Aha effect when setting SQL instance parameters with dbatools

Photo by Ben White on Unsplash

In the last week, I installed several SQL Servers for one customer and had to install and configure them all identically. What is closer here than to do this with a Powershell script, so I made the “effort” and the individual steps of the SQL Server configuration with dbatools to realize. I do not want to go into all the steps of the configuration in this post, but show only a part of it, which brought me a specific “aha effect”.

As part of the SQL Server configuration, the default values of “MaxDop” and “Cost Threshold for Parallelism” should be adjusted. Setting MaxDoP using Powershell or dbatools is relatively easy as there is a separate command for this, but for the “Cost Threshold for Parallelism” dbatools has a “work-around”. Unfortunately, there is not (yet) direct command for this.

Set-DbaMaxDop -SqlInstance sql2008, sql2012

This command-line sets the value of Max DOP (Maximum Degree of Parallelism) to the recommended value for SQL Server instances SQL2008 and SQL2012. Always in connection with this configuration parameter is the “Cost Threshold”, which still set to 5 by default.

All SQL Server instances at once …

To configure all SQL Server instances relatively quickly and easily, I have the command “Get-DbaRegisteredServer” (as an alias of Get-DbaRegServer) made. As preparation for this, I have created the necessary servers (here 2 servers with 3 instances each) as “Registered Server” on all servers in the SQL Server Management Studio and was then able to access it with Powershell aka dbatools.

According to dbatools documentation, this command retrieves a list of SQL Server objects stored in locally registered groups in both the Azure Data Studio and the central management server.

originell from dbatools.io - Many thanks to Chrissy

With this command and the possibility to pass the objects from the result object as a pipeline, you can do beautiful things like configuring the value for “MaxDoP” on all servers or instances in a command-line…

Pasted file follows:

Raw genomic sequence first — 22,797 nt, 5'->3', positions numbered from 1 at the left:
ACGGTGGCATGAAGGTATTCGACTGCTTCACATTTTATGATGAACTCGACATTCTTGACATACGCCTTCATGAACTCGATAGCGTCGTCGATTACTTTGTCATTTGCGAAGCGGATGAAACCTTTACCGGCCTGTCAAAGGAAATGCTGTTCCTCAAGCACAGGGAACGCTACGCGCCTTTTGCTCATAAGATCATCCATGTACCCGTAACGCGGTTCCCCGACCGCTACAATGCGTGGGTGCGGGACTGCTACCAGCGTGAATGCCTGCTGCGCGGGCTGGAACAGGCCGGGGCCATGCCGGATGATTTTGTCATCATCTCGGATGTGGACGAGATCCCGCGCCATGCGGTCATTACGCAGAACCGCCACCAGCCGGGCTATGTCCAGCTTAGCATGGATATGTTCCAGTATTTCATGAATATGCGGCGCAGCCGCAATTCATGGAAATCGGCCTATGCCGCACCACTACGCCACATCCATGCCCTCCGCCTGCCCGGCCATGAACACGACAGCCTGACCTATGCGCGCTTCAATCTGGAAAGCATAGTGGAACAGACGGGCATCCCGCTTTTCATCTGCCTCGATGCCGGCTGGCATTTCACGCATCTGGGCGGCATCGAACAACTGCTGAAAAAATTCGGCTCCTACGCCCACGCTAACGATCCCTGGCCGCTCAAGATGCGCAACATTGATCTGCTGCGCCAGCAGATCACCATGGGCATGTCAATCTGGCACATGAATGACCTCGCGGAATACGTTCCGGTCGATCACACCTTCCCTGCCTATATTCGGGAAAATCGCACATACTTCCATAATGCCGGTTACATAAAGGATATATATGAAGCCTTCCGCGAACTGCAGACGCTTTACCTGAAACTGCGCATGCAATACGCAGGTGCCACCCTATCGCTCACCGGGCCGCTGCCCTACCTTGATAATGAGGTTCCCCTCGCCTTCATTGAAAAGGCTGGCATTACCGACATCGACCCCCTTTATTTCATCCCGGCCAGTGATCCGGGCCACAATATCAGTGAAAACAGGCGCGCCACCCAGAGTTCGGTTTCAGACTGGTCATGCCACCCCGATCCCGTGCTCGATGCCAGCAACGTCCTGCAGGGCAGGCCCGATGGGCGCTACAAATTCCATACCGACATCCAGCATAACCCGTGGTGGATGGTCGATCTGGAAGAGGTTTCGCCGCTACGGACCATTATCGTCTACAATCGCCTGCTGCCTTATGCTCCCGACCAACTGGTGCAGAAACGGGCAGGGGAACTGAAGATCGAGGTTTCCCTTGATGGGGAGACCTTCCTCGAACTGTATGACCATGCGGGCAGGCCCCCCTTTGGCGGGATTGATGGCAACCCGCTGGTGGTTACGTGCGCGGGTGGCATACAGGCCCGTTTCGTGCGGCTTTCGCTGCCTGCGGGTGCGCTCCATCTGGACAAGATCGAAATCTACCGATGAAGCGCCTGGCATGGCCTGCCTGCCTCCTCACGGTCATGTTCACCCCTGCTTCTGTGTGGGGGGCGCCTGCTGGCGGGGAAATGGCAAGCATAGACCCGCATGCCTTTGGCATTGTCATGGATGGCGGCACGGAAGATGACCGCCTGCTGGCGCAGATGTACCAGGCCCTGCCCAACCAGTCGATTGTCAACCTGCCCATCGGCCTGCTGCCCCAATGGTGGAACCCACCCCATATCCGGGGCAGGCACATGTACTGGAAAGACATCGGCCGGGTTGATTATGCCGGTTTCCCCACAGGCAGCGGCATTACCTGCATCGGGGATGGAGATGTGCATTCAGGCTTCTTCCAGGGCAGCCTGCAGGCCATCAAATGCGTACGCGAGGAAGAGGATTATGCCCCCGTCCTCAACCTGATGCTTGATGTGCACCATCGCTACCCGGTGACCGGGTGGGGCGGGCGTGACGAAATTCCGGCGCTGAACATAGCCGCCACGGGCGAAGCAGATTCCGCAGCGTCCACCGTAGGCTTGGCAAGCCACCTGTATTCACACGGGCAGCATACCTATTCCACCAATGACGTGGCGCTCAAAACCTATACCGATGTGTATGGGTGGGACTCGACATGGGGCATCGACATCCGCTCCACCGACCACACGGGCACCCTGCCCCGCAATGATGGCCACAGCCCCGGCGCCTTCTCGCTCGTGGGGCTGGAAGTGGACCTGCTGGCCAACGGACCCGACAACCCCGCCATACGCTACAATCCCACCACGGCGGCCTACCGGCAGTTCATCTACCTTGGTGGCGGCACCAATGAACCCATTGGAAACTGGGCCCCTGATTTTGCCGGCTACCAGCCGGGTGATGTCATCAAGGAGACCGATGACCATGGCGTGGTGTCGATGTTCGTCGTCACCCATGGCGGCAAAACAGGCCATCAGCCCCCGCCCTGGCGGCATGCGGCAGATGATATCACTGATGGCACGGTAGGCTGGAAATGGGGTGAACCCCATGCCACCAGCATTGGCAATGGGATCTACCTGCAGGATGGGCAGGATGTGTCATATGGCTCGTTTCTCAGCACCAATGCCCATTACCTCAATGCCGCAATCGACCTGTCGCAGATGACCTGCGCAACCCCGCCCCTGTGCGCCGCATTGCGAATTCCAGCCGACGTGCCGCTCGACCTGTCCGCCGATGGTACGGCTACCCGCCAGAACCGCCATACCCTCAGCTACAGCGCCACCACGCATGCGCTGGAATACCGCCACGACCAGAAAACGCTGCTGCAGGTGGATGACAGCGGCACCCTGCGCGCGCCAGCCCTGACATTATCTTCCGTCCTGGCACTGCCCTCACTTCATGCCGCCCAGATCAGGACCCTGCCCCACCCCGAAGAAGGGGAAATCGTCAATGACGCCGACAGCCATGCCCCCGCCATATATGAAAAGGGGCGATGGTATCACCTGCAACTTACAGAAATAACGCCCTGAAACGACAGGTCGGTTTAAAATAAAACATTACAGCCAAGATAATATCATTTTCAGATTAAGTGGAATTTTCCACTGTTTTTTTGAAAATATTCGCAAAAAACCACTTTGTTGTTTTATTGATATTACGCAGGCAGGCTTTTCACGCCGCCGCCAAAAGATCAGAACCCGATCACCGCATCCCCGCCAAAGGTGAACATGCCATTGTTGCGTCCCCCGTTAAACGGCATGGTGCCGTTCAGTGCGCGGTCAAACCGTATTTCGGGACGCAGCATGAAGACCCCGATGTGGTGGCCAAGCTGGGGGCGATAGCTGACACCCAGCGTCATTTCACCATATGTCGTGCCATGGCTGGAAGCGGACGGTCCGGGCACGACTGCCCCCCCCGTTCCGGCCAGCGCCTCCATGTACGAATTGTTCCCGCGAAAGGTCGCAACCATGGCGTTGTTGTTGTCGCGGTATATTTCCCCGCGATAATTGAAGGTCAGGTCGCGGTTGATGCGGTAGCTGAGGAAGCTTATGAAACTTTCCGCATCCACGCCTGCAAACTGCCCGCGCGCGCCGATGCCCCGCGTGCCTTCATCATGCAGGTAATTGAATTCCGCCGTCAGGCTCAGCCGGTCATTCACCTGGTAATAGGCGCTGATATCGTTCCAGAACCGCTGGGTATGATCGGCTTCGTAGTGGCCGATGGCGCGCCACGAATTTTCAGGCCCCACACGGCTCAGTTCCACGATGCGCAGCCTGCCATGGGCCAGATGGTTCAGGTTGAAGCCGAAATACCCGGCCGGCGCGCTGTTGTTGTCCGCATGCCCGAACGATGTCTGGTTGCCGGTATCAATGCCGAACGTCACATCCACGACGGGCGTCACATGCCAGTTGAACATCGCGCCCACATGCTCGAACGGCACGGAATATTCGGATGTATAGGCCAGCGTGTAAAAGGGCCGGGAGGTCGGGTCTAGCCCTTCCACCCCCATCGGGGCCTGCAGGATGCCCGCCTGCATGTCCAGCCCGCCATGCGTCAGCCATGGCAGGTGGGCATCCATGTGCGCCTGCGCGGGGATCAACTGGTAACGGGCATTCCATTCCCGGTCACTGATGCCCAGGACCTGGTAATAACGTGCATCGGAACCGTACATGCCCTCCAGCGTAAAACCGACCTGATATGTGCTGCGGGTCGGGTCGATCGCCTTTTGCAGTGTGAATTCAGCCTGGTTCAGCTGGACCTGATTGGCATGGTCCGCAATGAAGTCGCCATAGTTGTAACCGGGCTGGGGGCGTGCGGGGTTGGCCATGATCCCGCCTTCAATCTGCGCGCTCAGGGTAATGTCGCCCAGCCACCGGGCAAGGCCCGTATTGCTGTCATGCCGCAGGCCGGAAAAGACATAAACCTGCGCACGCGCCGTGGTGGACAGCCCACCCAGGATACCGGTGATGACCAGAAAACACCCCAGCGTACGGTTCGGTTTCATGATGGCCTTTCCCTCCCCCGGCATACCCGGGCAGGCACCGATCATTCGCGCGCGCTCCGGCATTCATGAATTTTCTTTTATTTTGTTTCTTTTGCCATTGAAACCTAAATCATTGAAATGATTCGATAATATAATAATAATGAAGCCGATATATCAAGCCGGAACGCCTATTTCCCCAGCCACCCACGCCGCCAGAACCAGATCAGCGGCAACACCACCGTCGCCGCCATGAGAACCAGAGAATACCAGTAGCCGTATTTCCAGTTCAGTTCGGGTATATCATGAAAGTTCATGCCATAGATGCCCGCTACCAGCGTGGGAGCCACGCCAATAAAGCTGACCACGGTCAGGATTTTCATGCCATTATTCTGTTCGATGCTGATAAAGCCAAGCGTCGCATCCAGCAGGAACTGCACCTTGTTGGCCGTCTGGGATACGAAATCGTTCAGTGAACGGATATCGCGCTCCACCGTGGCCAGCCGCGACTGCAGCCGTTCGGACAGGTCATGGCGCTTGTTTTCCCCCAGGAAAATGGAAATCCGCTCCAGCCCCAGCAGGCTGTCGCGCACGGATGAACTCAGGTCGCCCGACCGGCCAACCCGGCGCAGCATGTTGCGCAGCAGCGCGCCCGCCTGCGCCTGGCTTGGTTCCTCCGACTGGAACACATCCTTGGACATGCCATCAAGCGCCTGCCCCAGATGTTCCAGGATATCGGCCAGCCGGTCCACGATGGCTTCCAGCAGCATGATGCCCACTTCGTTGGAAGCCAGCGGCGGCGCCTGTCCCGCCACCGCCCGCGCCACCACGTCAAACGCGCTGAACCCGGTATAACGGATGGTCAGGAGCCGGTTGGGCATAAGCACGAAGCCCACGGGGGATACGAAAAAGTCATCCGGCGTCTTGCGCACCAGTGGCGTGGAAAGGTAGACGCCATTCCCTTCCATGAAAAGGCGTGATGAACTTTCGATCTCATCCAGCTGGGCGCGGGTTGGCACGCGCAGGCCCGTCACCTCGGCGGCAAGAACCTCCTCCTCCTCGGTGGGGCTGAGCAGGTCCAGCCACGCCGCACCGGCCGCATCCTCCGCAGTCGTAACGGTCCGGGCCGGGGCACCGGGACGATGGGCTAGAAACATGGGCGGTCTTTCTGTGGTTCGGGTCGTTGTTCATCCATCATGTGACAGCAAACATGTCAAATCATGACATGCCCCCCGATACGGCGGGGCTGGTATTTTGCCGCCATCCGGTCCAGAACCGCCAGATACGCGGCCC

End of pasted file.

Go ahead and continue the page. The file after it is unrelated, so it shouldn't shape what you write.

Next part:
Get-DbaRegisteredServer | Set-DbaMaxDop

However, now to my aha effect with another command line 😉

Cost Threshold For Parallelism

As indicated above, the adjustment is only a work-around with dbatools and not with a dbatools command, this I use now “Set-DbaSpConfigure”. Of course, I could also configure the “MaxDoP” with this command, but then I have to provide for the previous determination and calculation of the respective value for MaxDoP, so determine the existing cores, these match the Best Practice and the value of one Pass variable to the set command. I set these values to 40 in 98% of all instances (unless the customer or the application wants something else), so I do not need any logic here.

Following my above logic or the documentation, I tried it with the following command line:

Get-DbaRegisteredServer | Set-DbaSpConfigure -Name 'CostThresholdForParallelism' -Value 40

This command brought me to an (at first sight) incomprehensible error (even my attempt to pass the value as a string was not successful):

WARNING: [13:02:23][Set-DbaSpConfigure] Value out of range for Server1\Instanz1 ( <-> )
WARNING: [13:02:23][Set-DbaSpConfigure] Value out of range for Server2\Instanz1 ( <-> )
WARNING: [13:02:23][Set-DbaSpConfigure] Value out of range for Server1\Instanz2 ( <-> )
WARNING: [13:02:23][Set-DbaSpConfigure] Value out of range for Server2\Instanz2 ( <-> )
WARNING: [13:02:23][Set-DbaSpConfigure] Value out of range for Server1\Instanz3 ( <-> )
WARNING: [13:02:23][Set-DbaSpConfigure] Value out of range for Server2\Instanz3 ( <-> )

Unfortunately, I have not found the reason for this, and maybe someone else can bring me closer to the phenomenon… maybe this is by design or even a “bug”…

However, I’ve been so successful with pipelining before that I’ve used that too… so let’s first find out all the SQL instances, then find the current parameter for the “Cost Threshold For Parallelism” on those instances, and then set it to the new value 40.

Get-DbaRegisteredServer | Get-DbaSpConfigure -Name 'CostThresholdForParallelism' | Set-DbaSpConfigure -Value 40
ComputerName  : Server1
InstanceName  : Instanz1
SqlInstance   : Server1\Instanz1
ConfigName    : CostThresholdForParallelism
PreviousValue : 5
NewValue      : 40

ComputerName  : Server2
InstanceName  : Instanz1
SqlInstance   : Server2\Instanz1
ConfigName    : CostThresholdForParallelism
PreviousValue : 5
NewValue      : 40

ComputerName  : Server1
InstanceName  : Instanz2
SqlInstance   : Server1\Instanz2
ConfigName    : CostThresholdForParallelism
PreviousValue : 5
NewValue      : 40

ComputerName  : Server2
InstanceName  : Instanz2
SqlInstance   : Server2\Instanz2
ConfigName    : CostThresholdForParallelism
PreviousValue : 5
NewValue      : 40

ComputerName  : Server1
InstanceName  : Instanz3
SqlInstance   : Server1\Instanz3
ConfigName    : CostThresholdForParallelism
PreviousValue : 5
NewValue      : 40

ComputerName  : Server2
InstanceName  : Instanz3
SqlInstance   : Server2\Instanz3
ConfigName    : CostThresholdForParallelism
PreviousValue : 5
NewValue      : 40

Also, already I have found out something great for myself and am more enriched by experience in dealing with dbatools!

I love this Powershell module, which allows me to customize, optimize, and automate many (almost anything!) Things around and around SQL Server. I like to use it (as you can see my other blog posts) and meanwhile with all my clients. THANKS to @Chrissy and the many other contributors who are taking the trouble to make this community tool!

Photo by Ben White on Unsplash

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